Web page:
Archive for the ‘Hate Crimes’ category

Late on Monday night a federal trial court in Eastern Kentucky issued an opinion upholding the constitutionality of the Hate Crimes Prevention Act, also known as the Matthew Shepherd and James Bird Hate Crime Prevention Act (“HCPA”). The case, U.S. vs. Jenkins, may be the first federal sexual orientation-based hate crime case to go to […]

In a May 26 post on this blog, Columbia Law School Associate-in-Law Michael Kavey criticized the efforts of several New York school districts to dismantle critical civil rights protections for their students. The districts, presumably seeking to avoid financial liability, had been claiming in various cases across the state that the broad antidiscrimination and antiharassment safeguards […]

Jury selection is scheduled to begin Friday in the trial of Dharun Ravi. The former Rutgers University student is charged with using a webcam to spy on his roommate Tyler Clementi, who later committed suicide. Ravi faces 15 counts. The most serious charge, bias intimidation, is a hate crime, which carries a possible sentence of […]

Tanya L. Domi, an Adjunct Assistant Professor of International and Public Affairs at Columbia University, offers the following thoughts on the murder of David Kato: Just as Rep. Virginia Foxx (R-NC) claimed Matthew Shepard’s hate-crime murder was the by-product of a robbery, police in Kampala, Uganda, are calling LGBT activist David Kato’s brutal death-by-bludgeoning a […]

Last week a court in Uganda issued a decision permanently enjoining a daily Kampala newspaper from printing the names and addresses of persons alleged to be gay or lesbian, and awarded damages to those whose identities the paper had already been published.  On the front page of the paper, above the pictures of the supposed […]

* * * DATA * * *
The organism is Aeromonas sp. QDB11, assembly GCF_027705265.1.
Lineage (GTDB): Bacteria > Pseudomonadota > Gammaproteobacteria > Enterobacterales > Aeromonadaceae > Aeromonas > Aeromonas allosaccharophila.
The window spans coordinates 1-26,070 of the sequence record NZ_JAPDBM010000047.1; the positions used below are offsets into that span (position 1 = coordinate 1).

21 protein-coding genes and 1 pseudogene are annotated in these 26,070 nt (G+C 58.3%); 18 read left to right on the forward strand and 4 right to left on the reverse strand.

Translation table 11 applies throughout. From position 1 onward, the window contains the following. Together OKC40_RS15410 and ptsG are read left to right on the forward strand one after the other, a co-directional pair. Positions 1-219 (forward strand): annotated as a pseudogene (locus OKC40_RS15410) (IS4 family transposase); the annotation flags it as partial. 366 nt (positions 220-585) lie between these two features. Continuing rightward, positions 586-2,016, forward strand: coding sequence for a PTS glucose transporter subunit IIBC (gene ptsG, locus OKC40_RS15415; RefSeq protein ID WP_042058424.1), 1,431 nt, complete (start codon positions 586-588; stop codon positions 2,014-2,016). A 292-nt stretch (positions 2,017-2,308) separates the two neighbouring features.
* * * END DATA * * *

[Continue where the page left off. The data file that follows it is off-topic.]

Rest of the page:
For students of the legal regulation of sex/work, this forthcoming issue of the Journal of Law and Society looks great.

The twin horizons of many people and organizations in the lesbian and gay community – achieving marriage equality and repeal of Don’t Ask Don’t Tell – seem like obvious civil rights goals.  They both enshrine official, legally sanctioned discrimination against gay men and lesbians.  Yet as sites for the elaboration of a free-self, military services […]

Rutgers students are way ahead of many of the national lgbt leaders in thinking about how to respond to the death of Tyler Clementi – with a call for justice, not vengeance.  Read their press release below – Wednesday, October 19, 2010 FOR IMMEDIATE RELEASE Media Contacts: Robert T. O’Brien (215) 704-8938, robertob@rci.rutgers.edu; Lauren Irene […]

Jane Kim, is a J.D. candidate in her third year at Columbia Law School and an aspiring civil and human rights advocate, activist, and scholar.  Here are her thoughts on sexual violence in the university setting: It may be common knowledge that 25 percent of college women survive rape or attempted assault, but imagining what […]

Unless you were living in a cave you should be aware that a week ago Tuesday the people of Maine decided to pass on marriage rights for same-sex couples.  Commentators described it as not only “a harsh blow to the gay marriage drive,” but “a major set back to gay rights,” and “a tremendous and […]

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